And while the strike itself was very strong—exhibiting confidence, militancy, and a good deal of organization on the picket lines, this was based on member initiative much more so than union preparedness. Members reported getting calls the night before the strike to be asked to captain pickets. According to Local 100 union activist Tim Schermerhorn, “The leadership of our local was not prepared for a strike and there were no plans in place. So whatever organization happened, it happened quickly, and it absolutely happened from the bottom up. And folks were extremely proud of that.”13

The way ahead

The outcome of the contract battle remains unclear. As the ISR went to press, formal negotiations had not yet resumed and the MTA is petitioning for binding arbitration—a process that would not bode well for the union. The abrupt end of the strike, followed by a mixed-bag contract, left a lot of bitterness and confusion among the union’s rank and file. Many union members who had been emboldened by the strike are left wondering whether it was all worth it. Sensing weakness, division, and weariness within the union, the MTA has gone on the offensive, proposing an even worse contract than their last offer before the strike. But one thing that is abundantly clear is that TWU members have sent a wake up call to New York’s elite in regards to the massive class anger and volatility that exists in the city. According to the New York Times:

Kathryn S. Wylde, president of the Partnership for New York City, the city’s largest association of business leaders, suggested that workers rejected the contract out of anger toward both the authority and the union leadership. “Clearly, everything we’ve been hearing about chronic labor-management problems is coming home to roost,” she said. “It’s a sign of substantial problems between union leaders and members. From the standpoint of the business community, nothing is worse than uncertainty, and this casts another pall over the reliability of the city’s transit system.”14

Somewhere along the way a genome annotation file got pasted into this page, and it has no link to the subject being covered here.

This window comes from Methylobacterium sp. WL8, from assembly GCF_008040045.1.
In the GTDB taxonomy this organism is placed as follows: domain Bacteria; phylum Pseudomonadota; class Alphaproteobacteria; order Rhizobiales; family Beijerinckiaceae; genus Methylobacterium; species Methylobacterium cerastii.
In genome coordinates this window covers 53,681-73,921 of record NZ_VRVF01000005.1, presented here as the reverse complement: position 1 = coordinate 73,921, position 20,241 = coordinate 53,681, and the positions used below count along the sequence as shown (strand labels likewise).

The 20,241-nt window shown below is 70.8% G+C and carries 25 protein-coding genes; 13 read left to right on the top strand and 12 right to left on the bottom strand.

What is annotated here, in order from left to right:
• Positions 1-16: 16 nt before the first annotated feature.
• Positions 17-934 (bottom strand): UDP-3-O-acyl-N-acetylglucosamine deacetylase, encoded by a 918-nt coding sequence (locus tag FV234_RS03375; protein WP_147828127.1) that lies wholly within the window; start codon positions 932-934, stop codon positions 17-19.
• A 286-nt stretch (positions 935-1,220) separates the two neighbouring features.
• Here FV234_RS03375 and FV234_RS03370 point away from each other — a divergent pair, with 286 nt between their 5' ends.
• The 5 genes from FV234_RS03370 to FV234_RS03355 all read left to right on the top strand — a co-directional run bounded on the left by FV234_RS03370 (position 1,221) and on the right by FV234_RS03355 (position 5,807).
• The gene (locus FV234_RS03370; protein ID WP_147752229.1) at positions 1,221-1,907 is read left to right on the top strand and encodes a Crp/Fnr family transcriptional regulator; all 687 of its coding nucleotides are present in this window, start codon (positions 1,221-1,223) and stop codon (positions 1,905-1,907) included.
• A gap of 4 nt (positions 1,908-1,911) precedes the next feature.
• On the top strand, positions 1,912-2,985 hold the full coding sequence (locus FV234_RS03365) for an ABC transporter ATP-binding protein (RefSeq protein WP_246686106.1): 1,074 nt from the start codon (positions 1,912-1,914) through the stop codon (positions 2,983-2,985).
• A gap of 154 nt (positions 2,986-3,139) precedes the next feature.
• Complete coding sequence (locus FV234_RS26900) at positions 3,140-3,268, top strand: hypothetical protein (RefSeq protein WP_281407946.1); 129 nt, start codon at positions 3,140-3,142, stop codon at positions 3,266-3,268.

Speaking to the Daily News, David Gregory, a labor law professor at St. John’s University, said, “I’ve never seen anything like this. We are really in new territory. Union militancy and resolve was much greater and deeper among the rank and file than anyone had anticipated, including the union president, Mr. Toussaint.”15

The key factor in all this is whether this anger can be channeled through rank-and-file organization within the union. This is particularly critical for city unions, which will require solid planning, organization, cross-union solidarity, and even a willingness to risk the union’s financial stability in order to confront the Taylor Laws. If union leaders are reluctant to take these steps, it will have to be up to a well-organized rank and file to do so. The organization of dissidents in the union, coupled with years of pent-up bitterness, was strong enough to pressure Toussaint into calling a walkout, but was not enough to keep the struggle from getting cut short. The strike and “no” vote allow activists in the union to take the initiative. Indeed, they have transformed the Vote No Coalition into the Committee for a Better Contract, and have begun building open meetings to attract more rank-and-file participation. According to Schermerhorn, “Even though Roger Toussaint took us back in—and way too early—the rank and file had a taste of something real, a taste of genuine social power.”16 Now is the time to build on and organize this sentiment.